Winterthur (pronounced “winter-tour”) is the premier museum of American decorative arts, with an unparalleled collection of nearly 90,000 objects made or used in America since 1640. The collection is displayed in the magnificent 175-room house, much as it was when the family of founder Henry Francis du Pont called it home. Winterthur is also 1,000 acres of protected meadows, woodlands, ponds, and waterways. The 60-acre garden, designed by du Pont, is among America’s best, with magnificent plantings and massive displays of color throughout the year. The graduate degree programs and extensive research library make Winterthur an important center for the study of American art and culture. We invite you to visit and explore this exceptional place of beauty, history, and learning.

Vision: Winterthur inspires exploration of American culture and landscapes through compelling stories and experiences.

Mission: Winterthur builds upon the vision of Henry Francis du Pont to inspire and educate through its collection, estate, and academic programs by engaging diverse audiences in the study, preservation, and interpretation of American material culture, art, design, and history.

Values: Agility, Excellence, Innovation, Integrity, Inclusion, Transparency

Diversity, Equity, Accessibility, and Inclusion at Winterthur: Winterthur commits to nurturing a culture where everyone feels welcome and safe, and where diverse viewpoints are valued and respected. Housing collections of documents, plants, and objects made, used, owned, cultivated, and traded by people around the world, we feel a special obligation to share broadly inclusive stories, learnings, and experiences. We strive to identify barriers to being equitable and inclusive so that we can acknowledge and remove them. We would like to hear about your experience here. Please share your thoughts at deai@winterthur.org.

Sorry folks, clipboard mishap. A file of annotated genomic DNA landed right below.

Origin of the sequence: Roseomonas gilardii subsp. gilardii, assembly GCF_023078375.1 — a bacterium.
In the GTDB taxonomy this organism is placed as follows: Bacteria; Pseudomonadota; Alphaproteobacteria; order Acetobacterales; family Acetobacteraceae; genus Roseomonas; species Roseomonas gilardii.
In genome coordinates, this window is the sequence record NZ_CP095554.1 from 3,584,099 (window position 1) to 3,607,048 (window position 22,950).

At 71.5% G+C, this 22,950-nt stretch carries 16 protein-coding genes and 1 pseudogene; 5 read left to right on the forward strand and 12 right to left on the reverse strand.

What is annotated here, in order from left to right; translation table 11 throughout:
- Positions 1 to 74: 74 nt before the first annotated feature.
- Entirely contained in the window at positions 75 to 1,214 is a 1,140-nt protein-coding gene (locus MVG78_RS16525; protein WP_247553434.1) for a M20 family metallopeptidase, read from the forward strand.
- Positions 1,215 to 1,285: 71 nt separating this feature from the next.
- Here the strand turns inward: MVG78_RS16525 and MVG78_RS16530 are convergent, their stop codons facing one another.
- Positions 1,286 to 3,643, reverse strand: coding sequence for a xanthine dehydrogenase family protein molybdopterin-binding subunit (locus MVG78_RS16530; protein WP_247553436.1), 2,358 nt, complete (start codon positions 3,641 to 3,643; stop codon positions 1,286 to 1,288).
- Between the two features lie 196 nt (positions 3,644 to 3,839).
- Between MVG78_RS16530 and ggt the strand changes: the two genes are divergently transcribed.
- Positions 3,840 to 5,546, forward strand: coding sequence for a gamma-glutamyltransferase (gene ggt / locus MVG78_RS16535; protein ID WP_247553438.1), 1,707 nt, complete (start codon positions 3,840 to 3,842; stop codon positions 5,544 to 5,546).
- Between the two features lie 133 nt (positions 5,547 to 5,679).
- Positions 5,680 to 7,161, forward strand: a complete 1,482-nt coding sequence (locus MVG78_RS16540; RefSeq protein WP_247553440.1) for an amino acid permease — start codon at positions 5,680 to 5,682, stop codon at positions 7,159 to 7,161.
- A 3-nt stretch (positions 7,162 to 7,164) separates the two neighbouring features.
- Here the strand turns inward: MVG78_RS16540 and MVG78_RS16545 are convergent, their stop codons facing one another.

Land Acknowledgement: Winterthur Museum, Garden & Library acknowledges and honors the Lenape who inhabited the lands of Winterthur and what is today northern Delaware and Pennsylvania prior to European contact. Lenape lifeways in Delaware once included activities along large drainage ways of the Delaware River and the Brandywine; smaller bodies of water, such as Clenny Run on the Winterthur property, were likely to have been grounds for hunting, fishing and gathering activities. May we remember the meaning and sacredness of this land for the Lenape who once made it their home and for the value it holds for all of us today. Winterthur Museum, Garden & Library Land Acknowledgement was created in collaboration with Chief Dennis Coker of the Lenape Tribe of Delaware, 2021.


Accepting 2023-2024 research fellowship program applications beginning November 1, 2022 

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